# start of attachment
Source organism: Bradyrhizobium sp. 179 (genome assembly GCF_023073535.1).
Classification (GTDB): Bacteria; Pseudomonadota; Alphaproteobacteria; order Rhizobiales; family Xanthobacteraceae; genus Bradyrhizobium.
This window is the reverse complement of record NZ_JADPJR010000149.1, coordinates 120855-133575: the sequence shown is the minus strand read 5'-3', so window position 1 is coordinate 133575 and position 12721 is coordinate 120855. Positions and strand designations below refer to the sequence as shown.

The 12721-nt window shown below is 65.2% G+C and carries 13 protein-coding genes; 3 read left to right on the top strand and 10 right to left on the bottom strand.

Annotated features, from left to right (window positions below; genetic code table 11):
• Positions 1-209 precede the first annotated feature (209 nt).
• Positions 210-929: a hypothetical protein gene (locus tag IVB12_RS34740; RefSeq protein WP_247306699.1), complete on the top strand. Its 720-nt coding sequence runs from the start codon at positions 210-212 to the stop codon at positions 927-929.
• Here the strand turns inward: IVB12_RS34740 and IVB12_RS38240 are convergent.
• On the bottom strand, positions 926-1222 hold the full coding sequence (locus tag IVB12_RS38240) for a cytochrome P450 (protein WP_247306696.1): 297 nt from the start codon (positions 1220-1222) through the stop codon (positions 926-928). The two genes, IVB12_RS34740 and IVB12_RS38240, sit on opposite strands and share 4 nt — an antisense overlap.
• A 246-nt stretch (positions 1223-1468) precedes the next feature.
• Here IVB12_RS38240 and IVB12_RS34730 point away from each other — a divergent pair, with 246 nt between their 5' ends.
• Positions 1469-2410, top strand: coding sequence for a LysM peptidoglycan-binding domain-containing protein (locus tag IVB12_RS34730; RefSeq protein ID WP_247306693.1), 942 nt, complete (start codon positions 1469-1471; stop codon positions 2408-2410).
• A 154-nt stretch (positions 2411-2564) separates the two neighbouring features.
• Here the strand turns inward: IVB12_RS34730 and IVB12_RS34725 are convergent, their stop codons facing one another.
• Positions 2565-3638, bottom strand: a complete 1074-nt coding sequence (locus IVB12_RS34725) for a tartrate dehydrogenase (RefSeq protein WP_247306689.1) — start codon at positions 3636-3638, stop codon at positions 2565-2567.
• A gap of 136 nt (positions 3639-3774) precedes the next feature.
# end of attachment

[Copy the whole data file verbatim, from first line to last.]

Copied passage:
Source organism: Bradyrhizobium sp. 179 (genome assembly GCF_023073535.1).
Classification (GTDB): Bacteria; Pseudomonadota; Alphaproteobacteria; order Rhizobiales; family Xanthobacteraceae; genus Bradyrhizobium.
This window is the reverse complement of record NZ_JADPJR010000149.1, coordinates 120855-133575: the sequence shown is the minus strand read 5'-3', so window position 1 is coordinate 133575 and position 12721 is coordinate 120855. Positions and strand designations below refer to the sequence as shown.

The 12721-nt window shown below is 65.2% G+C and carries 13 protein-coding genes; 3 read left to right on the top strand and 10 right to left on the bottom strand.

Annotated features, from left to right (window positions below; genetic code table 11):
• Positions 1-209 precede the first annotated feature (209 nt).
• Positions 210-929: a hypothetical protein gene (locus tag IVB12_RS34740; RefSeq protein WP_247306699.1), complete on the top strand. Its 720-nt coding sequence runs from the start codon at positions 210-212 to the stop codon at positions 927-929.
• Here the strand turns inward: IVB12_RS34740 and IVB12_RS38240 are convergent.
• On the bottom strand, positions 926-1222 hold the full coding sequence (locus tag IVB12_RS38240) for a cytochrome P450 (protein WP_247306696.1): 297 nt from the start codon (positions 1220-1222) through the stop codon (positions 926-928). The two genes, IVB12_RS34740 and IVB12_RS38240, sit on opposite strands and share 4 nt — an antisense overlap.
• A 246-nt stretch (positions 1223-1468) precedes the next feature.
• Here IVB12_RS38240 and IVB12_RS34730 point away from each other — a divergent pair, with 246 nt between their 5' ends.
• Positions 1469-2410, top strand: coding sequence for a LysM peptidoglycan-binding domain-containing protein (locus tag IVB12_RS34730; RefSeq protein ID WP_247306693.1), 942 nt, complete (start codon positions 1469-1471; stop codon positions 2408-2410).
• A 154-nt stretch (positions 2411-2564) separates the two neighbouring features.
• Here the strand turns inward: IVB12_RS34730 and IVB12_RS34725 are convergent, their stop codons facing one another.
• Positions 2565-3638, bottom strand: a complete 1074-nt coding sequence (locus IVB12_RS34725) for a tartrate dehydrogenase (RefSeq protein WP_247306689.1) — start codon at positions 3636-3638, stop codon at positions 2565-2567.
• A gap of 136 nt (positions 3639-3774) precedes the next feature.